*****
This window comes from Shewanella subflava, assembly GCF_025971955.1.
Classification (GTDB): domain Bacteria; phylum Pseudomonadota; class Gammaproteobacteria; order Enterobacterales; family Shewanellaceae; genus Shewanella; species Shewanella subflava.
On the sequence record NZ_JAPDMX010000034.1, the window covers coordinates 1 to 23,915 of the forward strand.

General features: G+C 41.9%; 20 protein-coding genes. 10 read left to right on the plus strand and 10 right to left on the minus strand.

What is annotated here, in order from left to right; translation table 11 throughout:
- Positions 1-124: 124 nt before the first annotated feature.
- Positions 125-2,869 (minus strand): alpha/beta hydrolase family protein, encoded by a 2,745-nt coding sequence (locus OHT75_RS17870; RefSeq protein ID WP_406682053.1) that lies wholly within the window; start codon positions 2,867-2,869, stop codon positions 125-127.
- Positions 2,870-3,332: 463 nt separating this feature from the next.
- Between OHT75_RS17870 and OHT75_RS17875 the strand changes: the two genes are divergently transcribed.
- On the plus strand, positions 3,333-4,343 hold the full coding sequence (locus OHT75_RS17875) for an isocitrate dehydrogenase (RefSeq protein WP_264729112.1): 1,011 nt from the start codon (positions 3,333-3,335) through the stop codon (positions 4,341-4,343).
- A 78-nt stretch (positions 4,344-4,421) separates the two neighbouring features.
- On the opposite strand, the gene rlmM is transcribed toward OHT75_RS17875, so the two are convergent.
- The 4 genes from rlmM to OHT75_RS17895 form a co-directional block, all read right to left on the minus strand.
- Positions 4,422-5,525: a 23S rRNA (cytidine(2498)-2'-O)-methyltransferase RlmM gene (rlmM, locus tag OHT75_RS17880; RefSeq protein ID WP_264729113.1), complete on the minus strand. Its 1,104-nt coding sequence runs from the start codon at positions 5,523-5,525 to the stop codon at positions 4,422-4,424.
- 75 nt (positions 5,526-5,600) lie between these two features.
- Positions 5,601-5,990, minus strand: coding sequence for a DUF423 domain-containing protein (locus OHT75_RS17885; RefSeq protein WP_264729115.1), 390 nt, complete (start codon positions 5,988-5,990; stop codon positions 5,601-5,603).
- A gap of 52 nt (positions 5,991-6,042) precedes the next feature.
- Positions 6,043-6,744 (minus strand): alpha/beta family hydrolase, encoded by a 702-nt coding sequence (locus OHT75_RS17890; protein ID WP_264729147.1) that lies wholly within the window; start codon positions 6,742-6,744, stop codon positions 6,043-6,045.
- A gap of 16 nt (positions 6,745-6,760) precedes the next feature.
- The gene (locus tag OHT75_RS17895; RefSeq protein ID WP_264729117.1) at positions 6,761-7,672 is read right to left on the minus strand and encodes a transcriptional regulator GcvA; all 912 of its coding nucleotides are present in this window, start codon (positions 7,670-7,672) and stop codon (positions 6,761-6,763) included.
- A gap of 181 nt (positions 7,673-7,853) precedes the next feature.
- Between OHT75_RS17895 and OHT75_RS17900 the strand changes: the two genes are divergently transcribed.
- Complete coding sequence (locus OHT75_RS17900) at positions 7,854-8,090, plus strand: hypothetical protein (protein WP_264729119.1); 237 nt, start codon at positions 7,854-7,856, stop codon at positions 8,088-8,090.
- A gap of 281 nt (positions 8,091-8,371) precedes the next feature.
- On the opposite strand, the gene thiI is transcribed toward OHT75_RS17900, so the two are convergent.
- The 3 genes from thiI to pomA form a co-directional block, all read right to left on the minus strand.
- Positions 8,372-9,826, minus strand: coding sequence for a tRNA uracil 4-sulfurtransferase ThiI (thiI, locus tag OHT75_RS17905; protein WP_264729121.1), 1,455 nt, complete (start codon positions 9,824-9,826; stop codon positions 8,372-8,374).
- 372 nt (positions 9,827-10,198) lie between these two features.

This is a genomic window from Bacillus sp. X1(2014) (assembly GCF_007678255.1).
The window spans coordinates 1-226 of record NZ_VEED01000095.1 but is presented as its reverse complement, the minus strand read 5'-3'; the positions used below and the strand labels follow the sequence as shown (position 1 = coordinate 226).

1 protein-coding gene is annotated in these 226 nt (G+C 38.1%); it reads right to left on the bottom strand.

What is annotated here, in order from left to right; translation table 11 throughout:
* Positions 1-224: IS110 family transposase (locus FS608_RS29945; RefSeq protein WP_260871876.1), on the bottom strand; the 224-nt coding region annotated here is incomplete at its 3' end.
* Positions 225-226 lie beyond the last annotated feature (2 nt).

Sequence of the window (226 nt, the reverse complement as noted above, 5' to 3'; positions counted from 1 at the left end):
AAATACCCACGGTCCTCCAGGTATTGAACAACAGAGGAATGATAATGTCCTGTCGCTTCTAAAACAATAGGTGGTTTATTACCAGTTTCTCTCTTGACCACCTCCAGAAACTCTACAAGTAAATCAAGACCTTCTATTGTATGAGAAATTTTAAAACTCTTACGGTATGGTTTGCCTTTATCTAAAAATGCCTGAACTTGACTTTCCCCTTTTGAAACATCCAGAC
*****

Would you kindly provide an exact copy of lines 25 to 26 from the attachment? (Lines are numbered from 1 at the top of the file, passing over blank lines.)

- On the opposite strand, the gene thiI is transcribed toward OHT75_RS17900, so the two are convergent.
- The 3 genes from thiI to pomA form a co-directional block, all read right to left on the minus strand.